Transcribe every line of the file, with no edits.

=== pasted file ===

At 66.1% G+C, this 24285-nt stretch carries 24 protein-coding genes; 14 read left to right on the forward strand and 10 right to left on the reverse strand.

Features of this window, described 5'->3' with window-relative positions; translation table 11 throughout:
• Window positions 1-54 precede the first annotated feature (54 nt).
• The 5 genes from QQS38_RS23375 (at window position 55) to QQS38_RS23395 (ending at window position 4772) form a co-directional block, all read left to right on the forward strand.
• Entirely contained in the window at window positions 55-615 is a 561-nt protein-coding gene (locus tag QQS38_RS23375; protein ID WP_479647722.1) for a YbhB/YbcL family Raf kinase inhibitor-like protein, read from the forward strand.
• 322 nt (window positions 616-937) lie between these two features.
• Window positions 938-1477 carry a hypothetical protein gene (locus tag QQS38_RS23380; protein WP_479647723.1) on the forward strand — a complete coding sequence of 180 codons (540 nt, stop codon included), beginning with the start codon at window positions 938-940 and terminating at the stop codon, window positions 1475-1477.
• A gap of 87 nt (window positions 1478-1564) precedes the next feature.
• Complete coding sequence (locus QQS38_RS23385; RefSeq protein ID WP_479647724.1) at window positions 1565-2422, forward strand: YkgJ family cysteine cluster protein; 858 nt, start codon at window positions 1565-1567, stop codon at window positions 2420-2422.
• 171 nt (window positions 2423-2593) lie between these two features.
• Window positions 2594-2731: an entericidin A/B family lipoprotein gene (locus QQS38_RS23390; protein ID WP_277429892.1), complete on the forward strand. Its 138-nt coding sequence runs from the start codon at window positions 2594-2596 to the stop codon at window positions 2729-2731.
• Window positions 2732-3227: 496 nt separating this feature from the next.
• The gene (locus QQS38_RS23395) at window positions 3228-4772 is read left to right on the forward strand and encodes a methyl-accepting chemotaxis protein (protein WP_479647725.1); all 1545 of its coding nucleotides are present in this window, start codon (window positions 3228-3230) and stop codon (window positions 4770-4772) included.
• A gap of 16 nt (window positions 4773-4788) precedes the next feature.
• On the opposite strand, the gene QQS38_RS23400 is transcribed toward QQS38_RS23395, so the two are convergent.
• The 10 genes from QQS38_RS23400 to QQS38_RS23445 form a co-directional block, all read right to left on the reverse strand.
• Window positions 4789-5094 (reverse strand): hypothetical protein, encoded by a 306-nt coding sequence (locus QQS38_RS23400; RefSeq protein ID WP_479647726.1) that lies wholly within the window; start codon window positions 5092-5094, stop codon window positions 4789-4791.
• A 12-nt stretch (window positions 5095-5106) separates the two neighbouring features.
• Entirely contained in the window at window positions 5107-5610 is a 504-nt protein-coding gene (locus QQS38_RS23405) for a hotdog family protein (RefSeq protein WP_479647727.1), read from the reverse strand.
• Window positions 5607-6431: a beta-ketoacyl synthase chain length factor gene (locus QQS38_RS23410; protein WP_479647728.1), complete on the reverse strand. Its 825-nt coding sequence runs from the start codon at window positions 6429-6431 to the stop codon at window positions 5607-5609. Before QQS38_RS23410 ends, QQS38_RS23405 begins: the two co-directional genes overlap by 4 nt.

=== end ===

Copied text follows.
At 66.1% G+C, this 24285-nt stretch carries 24 protein-coding genes; 14 read left to right on the forward strand and 10 right to left on the reverse strand.

Features of this window, described 5'->3' with window-relative positions; translation table 11 throughout:
• Window positions 1-54 precede the first annotated feature (54 nt).
• The 5 genes from QQS38_RS23375 (at window position 55) to QQS38_RS23395 (ending at window position 4772) form a co-directional block, all read left to right on the forward strand.
• Entirely contained in the window at window positions 55-615 is a 561-nt protein-coding gene (locus tag QQS38_RS23375; protein ID WP_479647722.1) for a YbhB/YbcL family Raf kinase inhibitor-like protein, read from the forward strand.
• 322 nt (window positions 616-937) lie between these two features.
• Window positions 938-1477 carry a hypothetical protein gene (locus tag QQS38_RS23380; protein WP_479647723.1) on the forward strand — a complete coding sequence of 180 codons (540 nt, stop codon included), beginning with the start codon at window positions 938-940 and terminating at the stop codon, window positions 1475-1477.
• A gap of 87 nt (window positions 1478-1564) precedes the next feature.
• Complete coding sequence (locus QQS38_RS23385; RefSeq protein ID WP_479647724.1) at window positions 1565-2422, forward strand: YkgJ family cysteine cluster protein; 858 nt, start codon at window positions 1565-1567, stop codon at window positions 2420-2422.
• 171 nt (window positions 2423-2593) lie between these two features.
• Window positions 2594-2731: an entericidin A/B family lipoprotein gene (locus QQS38_RS23390; protein ID WP_277429892.1), complete on the forward strand. Its 138-nt coding sequence runs from the start codon at window positions 2594-2596 to the stop codon at window positions 2729-2731.
• Window positions 2732-3227: 496 nt separating this feature from the next.
• The gene (locus QQS38_RS23395) at window positions 3228-4772 is read left to right on the forward strand and encodes a methyl-accepting chemotaxis protein (protein WP_479647725.1); all 1545 of its coding nucleotides are present in this window, start codon (window positions 3228-3230) and stop codon (window positions 4770-4772) included.
• A gap of 16 nt (window positions 4773-4788) precedes the next feature.
• On the opposite strand, the gene QQS38_RS23400 is transcribed toward QQS38_RS23395, so the two are convergent.
• The 10 genes from QQS38_RS23400 to QQS38_RS23445 form a co-directional block, all read right to left on the reverse strand.
• Window positions 4789-5094 (reverse strand): hypothetical protein, encoded by a 306-nt coding sequence (locus QQS38_RS23400; RefSeq protein ID WP_479647726.1) that lies wholly within the window; start codon window positions 5092-5094, stop codon window positions 4789-4791.
• A 12-nt stretch (window positions 5095-5106) separates the two neighbouring features.
• Entirely contained in the window at window positions 5107-5610 is a 504-nt protein-coding gene (locus QQS38_RS23405) for a hotdog family protein (RefSeq protein WP_479647727.1), read from the reverse strand.
• Window positions 5607-6431: a beta-ketoacyl synthase chain length factor gene (locus QQS38_RS23410; protein WP_479647728.1), complete on the reverse strand. Its 825-nt coding sequence runs from the start codon at window positions 6429-6431 to the stop codon at window positions 5607-5609. Before QQS38_RS23410 ends, QQS38_RS23405 begins: the two co-directional genes overlap by 4 nt.